Turns Out Playing a Mom Was Exactly What Winona Ryder Needed

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Winona Ryder in Stranger Things.Photo: Curtis Baker/Netflix

As Amy Schumer reminded us in her “Last Fuckable Day” sketch, growing older in Hollywood is an unpleasant business. At a certain point, usually around the dreaded age of 30, an actress’s options start to shrink, limited to roles defined by some ancillary relationship to the film’s protagonist: the wife, the mean boss, and of course, THE MOM.

Some of the latest victims: 32-year-old Mila Kunis, the lovable narcissist of That ‘70s Show, and 36-year-old Kristen Bell, the whip-smart detective heroine of Veronica Mars, both doing hard time right now in the cast of a film called Bad Moms (ugh). Susan Sarandon, the feminist iconoclast of Thelma and Louise, has been reduced to a string of kooky-yet-still–vaguely-fuckable grandmas, while Jennifer Aniston, Julia Roberts, and a horrendous wig joined forces for the momschlock atrocity Mother’s Day earlier this year. All too often, once you’re an onscreen mother, all other personality traits are subsumed within that identity. Moms become a series of tired stereotypes — the worrier, the scold, the nurturer, the neurotic — and the actresses playing them tend to shrink once they step into their comfortable-mom loafers. As a rule, the onscreen momosphere is a pretty barren landscape, albeit one that most women are forced to pass through at some point. (TV, as usual, tends to be better than Hollywood at fostering nuanced roles for grown women.)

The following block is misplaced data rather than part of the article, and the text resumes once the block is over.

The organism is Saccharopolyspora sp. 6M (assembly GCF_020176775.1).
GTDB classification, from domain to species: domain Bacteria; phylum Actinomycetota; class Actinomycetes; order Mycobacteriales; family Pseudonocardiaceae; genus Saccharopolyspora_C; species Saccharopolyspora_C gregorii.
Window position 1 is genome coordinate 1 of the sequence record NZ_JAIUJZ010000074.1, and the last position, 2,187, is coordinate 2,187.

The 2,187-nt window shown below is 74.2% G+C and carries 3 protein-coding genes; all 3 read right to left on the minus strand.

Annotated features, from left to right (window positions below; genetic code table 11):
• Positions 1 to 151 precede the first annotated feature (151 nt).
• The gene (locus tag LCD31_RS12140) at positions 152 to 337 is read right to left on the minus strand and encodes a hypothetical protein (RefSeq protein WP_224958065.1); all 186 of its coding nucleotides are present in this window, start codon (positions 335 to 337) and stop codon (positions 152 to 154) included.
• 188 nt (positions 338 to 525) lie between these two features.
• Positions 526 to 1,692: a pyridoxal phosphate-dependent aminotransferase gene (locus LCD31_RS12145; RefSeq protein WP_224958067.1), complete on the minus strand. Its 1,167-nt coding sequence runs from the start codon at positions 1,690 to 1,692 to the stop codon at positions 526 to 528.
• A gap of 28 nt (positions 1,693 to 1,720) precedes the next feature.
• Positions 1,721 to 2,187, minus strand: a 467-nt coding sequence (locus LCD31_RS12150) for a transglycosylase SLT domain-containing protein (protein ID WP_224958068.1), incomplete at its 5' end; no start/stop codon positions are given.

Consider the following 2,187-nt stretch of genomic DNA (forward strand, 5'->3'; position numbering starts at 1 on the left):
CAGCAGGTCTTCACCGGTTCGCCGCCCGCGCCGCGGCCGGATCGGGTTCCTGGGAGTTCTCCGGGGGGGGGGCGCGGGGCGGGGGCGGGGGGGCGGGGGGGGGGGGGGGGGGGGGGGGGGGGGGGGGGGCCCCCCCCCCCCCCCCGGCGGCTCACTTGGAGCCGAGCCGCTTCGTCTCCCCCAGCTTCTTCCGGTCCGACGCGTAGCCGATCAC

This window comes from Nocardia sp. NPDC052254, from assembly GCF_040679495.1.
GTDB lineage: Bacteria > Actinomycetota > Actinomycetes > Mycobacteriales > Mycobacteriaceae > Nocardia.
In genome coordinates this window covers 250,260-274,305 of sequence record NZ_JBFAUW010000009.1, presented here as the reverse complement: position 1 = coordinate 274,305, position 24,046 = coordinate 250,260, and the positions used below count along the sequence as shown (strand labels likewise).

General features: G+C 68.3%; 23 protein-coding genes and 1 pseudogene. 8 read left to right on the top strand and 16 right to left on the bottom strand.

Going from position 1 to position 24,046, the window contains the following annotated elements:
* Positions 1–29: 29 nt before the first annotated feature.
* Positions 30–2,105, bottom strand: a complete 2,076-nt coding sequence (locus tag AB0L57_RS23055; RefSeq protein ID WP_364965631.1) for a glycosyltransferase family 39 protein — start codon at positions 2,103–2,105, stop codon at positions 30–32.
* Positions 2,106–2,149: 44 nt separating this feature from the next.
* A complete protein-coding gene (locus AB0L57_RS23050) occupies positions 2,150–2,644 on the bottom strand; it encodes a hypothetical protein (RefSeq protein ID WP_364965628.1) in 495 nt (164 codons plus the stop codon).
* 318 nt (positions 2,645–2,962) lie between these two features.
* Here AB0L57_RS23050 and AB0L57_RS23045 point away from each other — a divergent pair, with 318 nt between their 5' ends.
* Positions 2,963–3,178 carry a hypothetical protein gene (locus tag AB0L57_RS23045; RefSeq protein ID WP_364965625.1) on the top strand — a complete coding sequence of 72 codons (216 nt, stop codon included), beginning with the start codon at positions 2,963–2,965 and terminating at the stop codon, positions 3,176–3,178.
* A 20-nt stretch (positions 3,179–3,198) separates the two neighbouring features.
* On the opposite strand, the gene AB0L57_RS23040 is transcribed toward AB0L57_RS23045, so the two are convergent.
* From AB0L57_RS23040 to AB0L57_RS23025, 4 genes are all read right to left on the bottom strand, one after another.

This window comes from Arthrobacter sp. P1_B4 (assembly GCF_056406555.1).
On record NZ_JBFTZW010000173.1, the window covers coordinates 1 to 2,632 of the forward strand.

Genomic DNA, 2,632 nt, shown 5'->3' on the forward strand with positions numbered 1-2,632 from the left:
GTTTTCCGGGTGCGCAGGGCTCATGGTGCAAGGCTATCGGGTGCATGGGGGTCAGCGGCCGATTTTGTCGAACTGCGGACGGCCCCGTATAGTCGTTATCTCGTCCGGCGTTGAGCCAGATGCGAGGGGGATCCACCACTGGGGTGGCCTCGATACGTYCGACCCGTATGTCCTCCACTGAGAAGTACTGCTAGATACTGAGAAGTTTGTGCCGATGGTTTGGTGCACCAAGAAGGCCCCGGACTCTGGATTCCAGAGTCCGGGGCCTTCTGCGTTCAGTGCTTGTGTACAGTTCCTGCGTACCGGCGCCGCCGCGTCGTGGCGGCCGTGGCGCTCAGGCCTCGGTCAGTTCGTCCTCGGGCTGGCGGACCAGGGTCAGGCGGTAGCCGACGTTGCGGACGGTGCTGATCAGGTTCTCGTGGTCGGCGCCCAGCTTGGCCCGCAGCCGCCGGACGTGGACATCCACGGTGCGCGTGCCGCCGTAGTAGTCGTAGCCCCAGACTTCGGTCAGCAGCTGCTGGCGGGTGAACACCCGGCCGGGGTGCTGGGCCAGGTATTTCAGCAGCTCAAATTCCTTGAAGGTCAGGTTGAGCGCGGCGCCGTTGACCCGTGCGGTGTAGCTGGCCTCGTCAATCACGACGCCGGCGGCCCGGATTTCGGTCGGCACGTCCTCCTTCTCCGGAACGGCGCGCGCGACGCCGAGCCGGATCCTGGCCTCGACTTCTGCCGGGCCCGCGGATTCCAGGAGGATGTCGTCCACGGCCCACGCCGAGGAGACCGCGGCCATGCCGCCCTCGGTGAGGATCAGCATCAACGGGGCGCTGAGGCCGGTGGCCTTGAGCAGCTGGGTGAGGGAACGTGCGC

Yet Winona Ryder’s role in Stranger Things — Matt and Ross Duffer’s excellent new Netflix series — is the rare instance where playing a mother feels liberating rather than constricting. The eight-episode series follows a small town that starts to be encroached on by malevolent forces, replete with homages to Stephen King, Spielberg, and the rich world of ’80s sci-fi and teen movies. Winona Ryder plays Joyce Byers, a single mother whose youngest son, Will, gets kidnapped while out for a bike ride, a crime somehow connected to all the other strange goings-on in the town. Casting Gen-X golden girl Winona as The Mom is more than mere nostalgia fodder: Rather, it’s striking how subversive the role feels, both in Winona’s career and in the scope of the acting landscape today. “I get sent a lot of scripts where you’re just the mom,” Ryder told the Times recently. “And you think, could I do something with this? Is there a way to make this interesting? But in the end you think, no.”